House debates

Tuesday, 24 June 2014


Social Services and Other Legislation Amendment (2014 Budget Measures No. 1) Bill 2014, Social Services and Other Legislation Amendment (2014 Budget Measures No. 2) Bill 2014; Second Reading

6:32 pm

Photo of Craig KellyCraig Kelly (Hughes, Liberal Party) Share this | Hansard source

Just bear with me. I want to lead into this. In my electorate, life expectancy is 4.7 years less than in many city electorates. We need to have a little look at how we can address that. In addressing that by raising the pension age misses the point. Life expectancy has gone up in the country, but it has largely gone up amongst white-collar workers, not blue-collar workers. Health expectancy in the country has gone up, but it has not gone up for blue-collar workers. This is an issue that has been looked at right across the world. The French have looked at it extensively as they looked at how to address the issues of an ageing population. The Germans have looked at it. If you look across the world, the retirement age in New Zealand is 65, in the United Kingdom it is 65, in the United States it is going to 67, in Australia it is going to 67, and in Germany it is 65. We will be endeavouring to go to 70, which will be the oldest retirement age in the world, and I do not think that is a good move.

The German study has told us that the mortality of manual workers is substantially higher than the mortality of salaried workers. One in three people do not make it to 65. It would be remiss of me not to defend the people I have worked with in shearing sheds and in manual works right across the country. I know the physical toll that work takes on people. I think we need to be smarter in how we look at issues to do with retirement benefits into the future.

Those who have got superannuation will retire at a time of their choosing, but the life expectancy of the poor has not increased and the poor cannot retire at a time of their choosing. The challenge we have got is how do we fund an ageing population. Some of the measures we are addressing will have been addressed by the time we get to 2035 and 2037. The population bubble will have moved through by 2037, which is two years after the retirement age of 70 will been reached in this legislation. We are building nursing homes for that ageing population bubble that is moving through, but by the time we get to 2037 we will have excess beds and have already laid out the taxpayer revenue. So I think there is merit in rethinking how we address people in their senior years and looking after those who cannot work and who do not have large savings in superannuation. Moving the retirement age to 70 is not a structural reform that I believe we should make as a country.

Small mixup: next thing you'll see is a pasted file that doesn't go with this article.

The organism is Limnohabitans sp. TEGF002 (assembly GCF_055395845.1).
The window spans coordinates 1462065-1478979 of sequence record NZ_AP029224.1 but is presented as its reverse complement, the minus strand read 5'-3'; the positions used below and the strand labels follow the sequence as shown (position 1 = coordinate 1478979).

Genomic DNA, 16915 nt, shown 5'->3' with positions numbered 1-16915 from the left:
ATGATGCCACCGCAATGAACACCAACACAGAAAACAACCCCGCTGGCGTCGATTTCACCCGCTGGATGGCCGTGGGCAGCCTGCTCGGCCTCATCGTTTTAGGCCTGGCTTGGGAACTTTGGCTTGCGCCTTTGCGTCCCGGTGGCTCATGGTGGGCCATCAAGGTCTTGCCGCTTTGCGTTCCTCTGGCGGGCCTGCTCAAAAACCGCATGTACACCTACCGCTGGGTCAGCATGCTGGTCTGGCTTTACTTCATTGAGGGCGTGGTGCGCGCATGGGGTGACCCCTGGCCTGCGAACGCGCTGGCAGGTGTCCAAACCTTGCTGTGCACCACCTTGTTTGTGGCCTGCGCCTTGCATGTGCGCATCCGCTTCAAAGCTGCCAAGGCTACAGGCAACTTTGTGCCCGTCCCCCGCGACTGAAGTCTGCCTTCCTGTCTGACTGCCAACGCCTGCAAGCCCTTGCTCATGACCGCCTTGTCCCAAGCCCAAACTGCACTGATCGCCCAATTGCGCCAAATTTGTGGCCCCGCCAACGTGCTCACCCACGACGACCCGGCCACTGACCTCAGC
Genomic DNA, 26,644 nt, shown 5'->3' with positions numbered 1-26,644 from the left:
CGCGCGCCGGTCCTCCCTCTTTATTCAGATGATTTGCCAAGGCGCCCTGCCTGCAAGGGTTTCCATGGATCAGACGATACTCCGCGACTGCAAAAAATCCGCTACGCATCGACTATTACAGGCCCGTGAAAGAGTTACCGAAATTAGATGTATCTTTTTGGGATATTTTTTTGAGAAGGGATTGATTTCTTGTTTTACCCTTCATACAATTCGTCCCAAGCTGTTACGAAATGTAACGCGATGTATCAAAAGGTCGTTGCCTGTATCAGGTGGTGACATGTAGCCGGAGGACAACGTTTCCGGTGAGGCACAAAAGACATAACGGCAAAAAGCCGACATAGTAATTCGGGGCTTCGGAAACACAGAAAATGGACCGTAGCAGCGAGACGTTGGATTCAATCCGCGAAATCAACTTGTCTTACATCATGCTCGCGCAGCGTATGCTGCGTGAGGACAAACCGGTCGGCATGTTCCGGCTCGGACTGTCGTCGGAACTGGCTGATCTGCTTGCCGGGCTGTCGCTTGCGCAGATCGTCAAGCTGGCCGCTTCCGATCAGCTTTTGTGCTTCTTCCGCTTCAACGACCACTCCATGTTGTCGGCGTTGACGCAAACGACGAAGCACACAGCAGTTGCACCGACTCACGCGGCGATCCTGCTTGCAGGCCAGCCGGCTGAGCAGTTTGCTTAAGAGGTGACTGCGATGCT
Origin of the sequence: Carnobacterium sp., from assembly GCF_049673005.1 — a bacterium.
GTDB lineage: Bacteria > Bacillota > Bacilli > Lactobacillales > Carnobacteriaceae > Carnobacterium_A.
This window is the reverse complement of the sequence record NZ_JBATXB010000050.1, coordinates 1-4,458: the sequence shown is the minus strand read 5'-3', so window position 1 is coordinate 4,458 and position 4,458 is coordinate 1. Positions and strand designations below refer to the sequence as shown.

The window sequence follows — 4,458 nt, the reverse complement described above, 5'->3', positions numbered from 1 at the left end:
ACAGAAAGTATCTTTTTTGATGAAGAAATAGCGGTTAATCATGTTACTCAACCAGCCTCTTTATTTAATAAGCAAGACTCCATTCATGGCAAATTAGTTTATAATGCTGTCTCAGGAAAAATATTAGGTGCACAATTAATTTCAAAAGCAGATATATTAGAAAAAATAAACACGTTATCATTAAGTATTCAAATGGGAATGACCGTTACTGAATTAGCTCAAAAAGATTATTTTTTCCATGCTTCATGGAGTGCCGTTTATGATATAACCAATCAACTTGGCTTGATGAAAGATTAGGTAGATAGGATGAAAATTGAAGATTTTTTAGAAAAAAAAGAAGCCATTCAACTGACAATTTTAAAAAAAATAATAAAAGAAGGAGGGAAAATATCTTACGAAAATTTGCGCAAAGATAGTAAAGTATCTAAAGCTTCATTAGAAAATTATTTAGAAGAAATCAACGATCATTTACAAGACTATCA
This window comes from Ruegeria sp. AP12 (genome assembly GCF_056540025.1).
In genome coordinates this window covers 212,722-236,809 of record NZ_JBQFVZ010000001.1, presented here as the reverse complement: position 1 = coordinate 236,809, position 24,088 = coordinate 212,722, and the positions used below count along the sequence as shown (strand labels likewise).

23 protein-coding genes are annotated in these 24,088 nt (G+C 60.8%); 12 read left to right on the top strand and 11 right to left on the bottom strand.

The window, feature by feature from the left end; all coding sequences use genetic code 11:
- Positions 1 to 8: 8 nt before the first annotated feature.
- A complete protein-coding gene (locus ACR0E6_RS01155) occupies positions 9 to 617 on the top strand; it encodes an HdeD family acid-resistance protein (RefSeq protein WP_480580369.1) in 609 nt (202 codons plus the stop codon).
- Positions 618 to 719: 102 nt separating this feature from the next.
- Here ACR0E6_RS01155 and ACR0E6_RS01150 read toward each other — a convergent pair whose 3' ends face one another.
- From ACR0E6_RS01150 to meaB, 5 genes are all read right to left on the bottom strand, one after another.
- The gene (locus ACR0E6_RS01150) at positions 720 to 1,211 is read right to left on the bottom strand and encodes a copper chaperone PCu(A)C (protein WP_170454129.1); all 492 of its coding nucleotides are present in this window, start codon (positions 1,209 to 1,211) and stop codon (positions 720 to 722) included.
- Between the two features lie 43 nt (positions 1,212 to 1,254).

There are some who say to me that the retirement pension was first introduced at 65 in 1920 when life expectancy was 63 and, therefore, many people would die before they got to the retirement age. I do not hold the view that that is something the Australian people aspire to have reintroduced as a policy. I hold the firm view that people believe that Australians work hard and that those whose bodies have given up and who do not have retirement savings should be able to access the pension at 67 and not 70.

There is a discussion that life expectancy is so much longer, but life expectancy is not as long as we think it is. We all think we are going to go on forever. I was at an investment seminar one time and it was a reality check when the guy at the front said: 'One in three people in this room will not make it to 65 anyway, so if you know you are that one in the three then do not worry about saving, just have a good time.' The truth is we all think we are going to go forever.

Life expectancy has increased only because child mortality has increased. We have not seen huge significant gains in the number of years that we live to. We have not seen huge significant gains in our health expectancy as well. This is something that needs to be redressed as we think through a good policy. We do need to look at health and life expectancy in our regions. It needs to be said that some of our regions are not well serviced by ambulances. Anyone who has had a sick relative would know that retrieving people who are having a heart attack or a stroke in under an hour is a very significant contributing factor to the survival rate when people have those sicknesses.

I will not talk for the full 15 minutes because I think I have made my point clear. We have to make very tough structural reform. I do not back away from that, but I do think it is a mistake for us as a government to go to 70 years of age. I think 67 years is adequate. I do stand by and defend all of the manual workers in my electorate—and I have been one. I am very aware that Australians work harder than most across the world. I do not see why we have to have the oldest retirement age in the world. For those who think that we have significantly increased the retirement age, I am going to read a little line written 3,286 years ago by a guy called Moses. He said:

The days of our lives are seventy years;

And if by reason of strength they are eighty years,

Yet their boast is only labour and sorrow;

For it is soon cut off, and we fly away

So 3,000 years ago life expectancy was 70 or at best 80. Have we really improved things that much? Do we really as a country want to make the retirement age 70? I do not think that is something we should be doing in this budget.


No comments